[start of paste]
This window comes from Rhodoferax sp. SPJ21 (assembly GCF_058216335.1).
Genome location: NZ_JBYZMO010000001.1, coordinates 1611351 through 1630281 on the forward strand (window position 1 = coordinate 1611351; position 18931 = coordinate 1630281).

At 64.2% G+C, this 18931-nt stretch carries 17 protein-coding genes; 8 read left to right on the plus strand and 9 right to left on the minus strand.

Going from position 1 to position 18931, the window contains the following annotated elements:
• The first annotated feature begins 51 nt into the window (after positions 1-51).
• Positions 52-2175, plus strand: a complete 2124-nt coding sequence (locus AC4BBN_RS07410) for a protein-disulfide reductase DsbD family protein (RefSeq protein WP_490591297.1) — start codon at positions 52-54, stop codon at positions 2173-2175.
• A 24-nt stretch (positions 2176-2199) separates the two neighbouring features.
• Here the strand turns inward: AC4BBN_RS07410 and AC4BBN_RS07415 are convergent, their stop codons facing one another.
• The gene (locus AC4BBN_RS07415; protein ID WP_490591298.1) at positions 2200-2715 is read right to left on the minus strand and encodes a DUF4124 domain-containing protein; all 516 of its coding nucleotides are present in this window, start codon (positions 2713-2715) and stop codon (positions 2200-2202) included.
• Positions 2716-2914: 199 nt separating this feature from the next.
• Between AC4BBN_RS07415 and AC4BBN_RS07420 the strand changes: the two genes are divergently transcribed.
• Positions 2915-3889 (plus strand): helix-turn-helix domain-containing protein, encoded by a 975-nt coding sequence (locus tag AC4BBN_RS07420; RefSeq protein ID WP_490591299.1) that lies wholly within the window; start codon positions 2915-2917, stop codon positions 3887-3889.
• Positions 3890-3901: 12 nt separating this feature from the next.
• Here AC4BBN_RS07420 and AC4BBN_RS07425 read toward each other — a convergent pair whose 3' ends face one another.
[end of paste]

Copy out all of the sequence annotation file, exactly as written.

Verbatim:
This window comes from Rhodoferax sp. SPJ21 (assembly GCF_058216335.1).
Genome location: NZ_JBYZMO010000001.1, coordinates 1611351 through 1630281 on the forward strand (window position 1 = coordinate 1611351; position 18931 = coordinate 1630281).

At 64.2% G+C, this 18931-nt stretch carries 17 protein-coding genes; 8 read left to right on the plus strand and 9 right to left on the minus strand.

Going from position 1 to position 18931, the window contains the following annotated elements:
• The first annotated feature begins 51 nt into the window (after positions 1-51).
• Positions 52-2175, plus strand: a complete 2124-nt coding sequence (locus AC4BBN_RS07410) for a protein-disulfide reductase DsbD family protein (RefSeq protein WP_490591297.1) — start codon at positions 52-54, stop codon at positions 2173-2175.
• A 24-nt stretch (positions 2176-2199) separates the two neighbouring features.
• Here the strand turns inward: AC4BBN_RS07410 and AC4BBN_RS07415 are convergent, their stop codons facing one another.
• The gene (locus AC4BBN_RS07415; protein ID WP_490591298.1) at positions 2200-2715 is read right to left on the minus strand and encodes a DUF4124 domain-containing protein; all 516 of its coding nucleotides are present in this window, start codon (positions 2713-2715) and stop codon (positions 2200-2202) included.
• Positions 2716-2914: 199 nt separating this feature from the next.
• Between AC4BBN_RS07415 and AC4BBN_RS07420 the strand changes: the two genes are divergently transcribed.
• Positions 2915-3889 (plus strand): helix-turn-helix domain-containing protein, encoded by a 975-nt coding sequence (locus tag AC4BBN_RS07420; RefSeq protein ID WP_490591299.1) that lies wholly within the window; start codon positions 2915-2917, stop codon positions 3887-3889.
• Positions 3890-3901: 12 nt separating this feature from the next.
• Here AC4BBN_RS07420 and AC4BBN_RS07425 read toward each other — a convergent pair whose 3' ends face one another.